The pump works but does not start. I do not know if it is the sensors or the shocks. The shocks have not been replaced but seem to be in good condition. All the connections to the rest of the electronics are good and are clean. Could it be the sensors that are bad?
Re: 2001 yukon xl with auto ride that does not engage
Hi mate, they are definetaly your sensors, if the pump is working but does not start, try, unpluging the sensor cables then plug it back in, and check whether the pump kicks is, if not check your fuses, if any is burnt.
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Fuses have a little u shape piece of metal between the posts. If a short occurs, the center u shape piece will be melted.However if the comp works fuse is probably ok. Possible the ride sensor on the rear end disconnected or damaged .if shop did the replacement take it back to them.if you did it you are going to have to retrace your steps to see if something got missed
Would need to know what DTC'S - diagnostic trouble codes are stored in the module for the autoride suspension . Hooking up a professional type scan tool ,looking at input data to the module etc... Looking at a wiring diagram an testing electrical circuit's using a DMM - digital multi-meter . Reading how the system works ,what all involved in making the system work . This is how a professional Tech would go about diagnosing this .
The automatic level control (ALC) system maintains a desired rear suspension position under all types of towing, hauling and loading conditions. The following components are involved in the operation of the ALC system:
• Air line tubing--Pressurized air from the ALC compressor is pumped to each of the rear shocks via air line tubing.
• Air drier--Pressurized air from the compressor is run through a drier containing a moisture absorbing chemical preventing water accumulation in the rear shocks.
• Compressor--Supplies pressurized air to the rear shocks
• Compressor motor relay--The relay supplies battery positive voltage to the ALC compressor motor.
• Pressure sensor--The electronic suspension control module (ESCM) module provides a 5-volt reference and low reference to the ALC pressure sensor. The module receives the signal voltage that is relative to the air pressure applied to the rear shocks.
• ESCM--Controls the ALC system and electronic suspension control (ESC) system and detects failures in both. The module monitors inputs from the position sensors, and pressure sensor to determine when to raise and lower the vehicle to trim height as the vehicle is loaded or unloaded. The module limits pump activation to 255 seconds to prevent thermal damage.
• Exhaust valve--An electric solenoid activated by the ESCM to vent air pressure from the rear shocks.
• Left and right rear suspension position sensors--The module provides a 5-volt reference and low reference to all 4 of the body-to-wheel suspension position sensors. The sensors send the ESCM a signal voltage that is relative to the rear suspension ride height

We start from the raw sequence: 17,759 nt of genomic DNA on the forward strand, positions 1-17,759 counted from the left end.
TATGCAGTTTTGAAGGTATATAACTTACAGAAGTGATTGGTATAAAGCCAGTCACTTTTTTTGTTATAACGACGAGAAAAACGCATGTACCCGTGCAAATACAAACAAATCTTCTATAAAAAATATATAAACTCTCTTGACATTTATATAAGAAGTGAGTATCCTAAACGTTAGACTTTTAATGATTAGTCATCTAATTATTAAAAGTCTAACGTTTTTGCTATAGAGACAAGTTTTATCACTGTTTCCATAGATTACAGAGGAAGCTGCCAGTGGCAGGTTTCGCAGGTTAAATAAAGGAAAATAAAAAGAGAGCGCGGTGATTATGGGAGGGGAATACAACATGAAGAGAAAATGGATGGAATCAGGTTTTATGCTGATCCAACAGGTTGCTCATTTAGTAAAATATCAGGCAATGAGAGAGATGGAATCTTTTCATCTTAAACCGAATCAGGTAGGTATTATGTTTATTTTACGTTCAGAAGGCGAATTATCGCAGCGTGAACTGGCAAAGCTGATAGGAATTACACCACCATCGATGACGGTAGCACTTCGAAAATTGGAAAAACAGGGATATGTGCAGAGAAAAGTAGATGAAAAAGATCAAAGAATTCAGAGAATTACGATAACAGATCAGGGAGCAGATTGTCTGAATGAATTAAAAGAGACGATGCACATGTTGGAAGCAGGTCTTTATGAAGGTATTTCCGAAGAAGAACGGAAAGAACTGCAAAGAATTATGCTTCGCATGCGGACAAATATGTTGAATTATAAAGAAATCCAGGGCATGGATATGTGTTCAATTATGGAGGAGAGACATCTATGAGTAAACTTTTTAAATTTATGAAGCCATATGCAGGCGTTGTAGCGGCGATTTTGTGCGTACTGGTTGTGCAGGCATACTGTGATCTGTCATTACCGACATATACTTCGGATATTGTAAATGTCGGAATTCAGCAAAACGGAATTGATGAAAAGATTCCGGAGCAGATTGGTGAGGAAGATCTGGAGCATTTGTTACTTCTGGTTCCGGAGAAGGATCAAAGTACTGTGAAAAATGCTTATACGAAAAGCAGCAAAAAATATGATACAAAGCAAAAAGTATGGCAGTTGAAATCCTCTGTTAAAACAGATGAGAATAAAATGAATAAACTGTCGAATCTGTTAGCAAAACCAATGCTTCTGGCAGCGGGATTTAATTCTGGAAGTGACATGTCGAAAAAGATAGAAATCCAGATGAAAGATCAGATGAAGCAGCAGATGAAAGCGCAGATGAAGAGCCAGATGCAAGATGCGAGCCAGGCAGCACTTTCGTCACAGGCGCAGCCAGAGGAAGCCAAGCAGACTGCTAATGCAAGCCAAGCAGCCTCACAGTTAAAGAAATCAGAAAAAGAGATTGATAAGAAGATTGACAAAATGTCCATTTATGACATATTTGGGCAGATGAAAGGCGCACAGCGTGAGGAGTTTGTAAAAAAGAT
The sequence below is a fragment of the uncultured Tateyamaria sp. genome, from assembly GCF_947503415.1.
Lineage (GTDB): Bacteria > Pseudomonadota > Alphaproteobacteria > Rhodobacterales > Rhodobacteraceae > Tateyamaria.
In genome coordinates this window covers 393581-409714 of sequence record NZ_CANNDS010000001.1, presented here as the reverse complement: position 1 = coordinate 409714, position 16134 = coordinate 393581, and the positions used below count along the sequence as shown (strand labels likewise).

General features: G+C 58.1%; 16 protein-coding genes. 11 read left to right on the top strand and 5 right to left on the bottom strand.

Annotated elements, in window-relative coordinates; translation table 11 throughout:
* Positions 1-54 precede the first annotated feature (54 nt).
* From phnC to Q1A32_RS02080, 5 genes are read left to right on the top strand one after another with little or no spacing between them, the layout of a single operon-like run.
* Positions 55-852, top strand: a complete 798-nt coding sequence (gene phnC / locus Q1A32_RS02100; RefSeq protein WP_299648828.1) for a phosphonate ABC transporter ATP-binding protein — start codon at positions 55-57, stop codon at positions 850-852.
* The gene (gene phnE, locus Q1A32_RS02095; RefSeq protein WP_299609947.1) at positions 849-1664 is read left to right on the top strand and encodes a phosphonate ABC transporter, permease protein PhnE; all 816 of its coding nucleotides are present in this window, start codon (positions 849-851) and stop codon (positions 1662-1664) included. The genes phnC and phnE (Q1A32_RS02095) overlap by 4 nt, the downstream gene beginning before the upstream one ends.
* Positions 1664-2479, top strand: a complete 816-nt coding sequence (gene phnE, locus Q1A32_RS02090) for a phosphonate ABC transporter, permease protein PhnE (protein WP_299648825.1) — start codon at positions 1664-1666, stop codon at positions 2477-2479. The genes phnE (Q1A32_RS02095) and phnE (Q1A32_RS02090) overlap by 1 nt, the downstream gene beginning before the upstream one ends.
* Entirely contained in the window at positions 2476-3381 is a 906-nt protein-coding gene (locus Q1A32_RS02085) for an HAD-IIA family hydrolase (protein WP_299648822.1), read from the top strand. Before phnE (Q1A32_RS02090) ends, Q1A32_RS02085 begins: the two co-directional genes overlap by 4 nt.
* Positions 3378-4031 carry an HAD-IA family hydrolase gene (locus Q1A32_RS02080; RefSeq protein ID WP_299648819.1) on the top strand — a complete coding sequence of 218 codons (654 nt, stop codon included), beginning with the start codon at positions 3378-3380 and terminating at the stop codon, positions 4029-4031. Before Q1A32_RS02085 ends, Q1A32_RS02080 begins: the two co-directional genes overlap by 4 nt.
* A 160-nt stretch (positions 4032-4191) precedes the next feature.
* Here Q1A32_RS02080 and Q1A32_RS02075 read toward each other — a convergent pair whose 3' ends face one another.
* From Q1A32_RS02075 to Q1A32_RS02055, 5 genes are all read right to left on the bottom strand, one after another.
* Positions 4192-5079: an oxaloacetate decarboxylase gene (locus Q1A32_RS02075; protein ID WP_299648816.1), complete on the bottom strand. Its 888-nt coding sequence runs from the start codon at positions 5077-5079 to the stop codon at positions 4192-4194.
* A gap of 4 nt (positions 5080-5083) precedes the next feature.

• Left and right rear shock absorbers with internal air chambers and dampers--Dampens the rear suspension and maintains trim height depending on the air pressure applied.
i would have to say you have a ride height sensor problem or a leak in the lines that go to your air ride, try getting the system pumped up and useing a spray bottle filled with soapy water to find a leak
It's time to replace the rear shocks. There expensive like $250.00 and up each and if your not going to be towing, most people replace them with a good set of shocks and not the factor OEM air shock which you have for the auto ride height system. If your going to just buy and good set of normal gas shocks. Pull the fuse to the auto ride system so the light on the dash is off.
Good luck and hope this helps. The auto ride system was there for towing heavy trailers to keep the ride hight. The rear suspension is actually soft so you have a soft ride and the shock keeps it from bouncing. If your not towing heavy or carring heavy loads, you should be fine with a conventional gas shocks and you may find it better. I found the Monroe Reflex shocks to be more stable then the OEM around corners and highway driving.
Service light can be due to misfiring in one cylinder, discharged battery, or faulty O2 sensor. Start from battery (you can try jump start) to distributor cap/wiring/spurk plugs/alternator. Also check fuel lines (fuel injectrors, filter, pump). If no help check O2 sensor and coolant temperature sensor.
Please kinly let me know if you would need more info
The air pump in located in the very back-left (driver's) side, underneath.
You know the shocks can "look" quit bad and still be okay.
Everything about this system is expensive (to me).
There is also a height sensor that can go bad and keep the air-pump from running.
I recommand an expert on this system.
Your GM Dealer is your best bet for parts.
Just my opinion.
There's a lever that connects the driver-side rear shock to the Automatic Level Control module (the air compressor and the ride-height sensor). Disconnect the lever from the shock and rotate it up and hold it. The compressor should kick in when you hold in place after a few seconds. If it doesn't kick in, make sure your fuses and relays are good. Otherwise, you may have a failed ALC module/burned out air compressor (from the shocks being shot). After you replace the shocks (and after you recouped from the heart attack you had when you shelled out $500+ for each shock), replace the ALC module/compressor (it's all one unit), and test it - it should kick on when you rotate the lever up again.
Figure about $350 for the ALC module from your dealer, and make sure the part numbers match! Your truck came with an upgraded ALC module from the 2001-2004 module, which were prone to water damage.